14. The system of claim 13, wherein:
the resonant frequency of the piezoelectric device matches a resonant frequency of the substantially maximal vibrational displacement node of said panel, said matching being achieved due to proper selection of thickness, geometry, and method of attachment of the piezoelectric device.
15. The system of claim 13 or 14, further comprising:
a second piezoelectric device placed on a structural element within a wing-to- body fairing support structure, said wing-to-body fairing support structure coupling said wing-to-body fairing panel to an aircraft skin.
16. The system of any one of the claims 13-15, further comprising:
piezoelectric devices placed on stringers and frames, said stringers and frames located within said aircraft, near the area of said wing-to-body fairing panels.
17. The system of any one of the claims 13-16, wherein:
said piezoelectric devices are optimized in terms of operating temperature, based on a temperature of a location of the piezoelectric devices during flight.
18. The system of any one of the claims 13-17, further comprising:
a high impedance probe which monitors the health of said piezoelectric devices by checking for changes in voltage or vibrational frequency characteristics.
This disclosure generally relates to harvesting vibrational energy from structural elements in a vehicle, and more specifically, to determining placement and configuration of vibrational energy harvesting devices on structural elements within a vehicle such as an aircraft.
Fuel efficiency is a major consideration for vehicles such as aircraft. While engine design, vehicle body design, materials selection, and other aspects are chosen with fuel efficiency in mind, other techniques, mechanisms and energy sources that will improve fuel efficiency are continually being sought.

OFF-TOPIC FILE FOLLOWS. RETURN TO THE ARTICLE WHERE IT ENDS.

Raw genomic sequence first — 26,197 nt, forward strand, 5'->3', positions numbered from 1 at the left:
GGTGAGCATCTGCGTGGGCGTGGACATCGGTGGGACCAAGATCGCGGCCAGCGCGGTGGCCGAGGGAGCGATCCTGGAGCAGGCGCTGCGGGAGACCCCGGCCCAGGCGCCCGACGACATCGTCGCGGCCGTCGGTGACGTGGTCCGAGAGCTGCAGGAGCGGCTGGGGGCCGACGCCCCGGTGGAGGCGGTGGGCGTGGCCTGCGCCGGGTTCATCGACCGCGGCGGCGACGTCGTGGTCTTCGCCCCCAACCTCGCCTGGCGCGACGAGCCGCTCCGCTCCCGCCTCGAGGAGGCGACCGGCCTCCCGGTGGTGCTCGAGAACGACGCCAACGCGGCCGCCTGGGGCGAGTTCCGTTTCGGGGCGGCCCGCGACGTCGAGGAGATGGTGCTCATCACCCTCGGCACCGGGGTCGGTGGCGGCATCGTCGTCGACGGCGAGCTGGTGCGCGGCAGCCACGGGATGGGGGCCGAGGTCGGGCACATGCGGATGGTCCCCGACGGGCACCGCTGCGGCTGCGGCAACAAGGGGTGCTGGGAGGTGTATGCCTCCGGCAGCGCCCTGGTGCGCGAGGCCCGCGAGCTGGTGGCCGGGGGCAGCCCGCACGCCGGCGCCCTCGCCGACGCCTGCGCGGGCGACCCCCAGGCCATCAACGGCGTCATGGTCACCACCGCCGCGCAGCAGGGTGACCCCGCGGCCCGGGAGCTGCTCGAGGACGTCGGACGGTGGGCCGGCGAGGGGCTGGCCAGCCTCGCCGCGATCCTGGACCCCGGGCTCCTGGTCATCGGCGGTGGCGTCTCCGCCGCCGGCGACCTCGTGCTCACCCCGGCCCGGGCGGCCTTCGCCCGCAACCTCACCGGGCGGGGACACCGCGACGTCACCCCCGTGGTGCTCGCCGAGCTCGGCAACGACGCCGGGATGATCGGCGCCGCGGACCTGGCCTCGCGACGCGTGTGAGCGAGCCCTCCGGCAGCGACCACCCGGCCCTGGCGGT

In an aircraft, high vehicle speed, intense mechanical disruption caused by engines or other machinery, and other effects and structures generate large amounts of vibrational energy throughout various structural elements within the aircraft. Many systems or devices have been developed to attempt to reduce vibration and noise induced in various parts of a vehicle. Systems attempt to reduce vibration through various means (for example, by use of certain materials, or through mechanical means).
It would be beneficial to recapture at least some vibrational energy present in vehicles and convert it to electrical energy for use in onboard systems. Accordingly, systems and methods are provided for harvesting vibrational energy from various structural elements within/on a vehicle.
Embodiments contemplated by this disclosure generally comprise the coupling of individual vibrational energy harvesting devices, or clusters of such devices, to suitable vibrating structural elements of a vehicle. The teachings of this disclosure may be applied to various different types of vehicles, such as, without limitation, aircraft, spacecraft or ground vehicles.
Example areas containing suitable vibrating structural elements will be described in further detail below, but generally include fairing panels, which smooth out airflow over a particular region, and regions impinged upon by strong
aerodynamic currents, such as the area of an aircraft rear of the wings which is impinged upon by shock cell noise.
Energy may be harvested from "primary" structures - where vibration is generated by effects directly or closely impinging on those structures. For example, fairing panels may vibrate due to being surrounded by a turbulent boundary layer. Energy may also be harvested from "secondary" structures, which are located downstream from, and receive energy from, such primary structures. For example, frames that support fairing panels, which may consist of cage-like structures, may be mechanically coupled to fairing panels, and thus may receive a substantial portion of the vibrational energy that flows from the fairing panels. Embodiments of this disclosure contemplate harvesting energy from such secondary structures, and also contemplate methods of identification of such secondary structures.
Benefit can be gained by carefully choosing placement locations for the harvesting devices. Analytical methods, such as finite element analysis, may be used to determine specific vibrational characteristics of structures. Such characteristics can include normal modes of vibration, locations of maximal vibrational displacement, and vibrational frequencies of the normal modes of vibration. Other analytical methods may also be used to determine vibrational characteristics.
Additional benefit may be gained by tuning the harvesting devices to one or more frequencies dictated by the vibrational characteristics of the structural elements. In one aspect, it may be beneficial to tune harvesting devices to one or more resonant frequency of structural elements to which they are attached, to assist in maximizing energy harvested.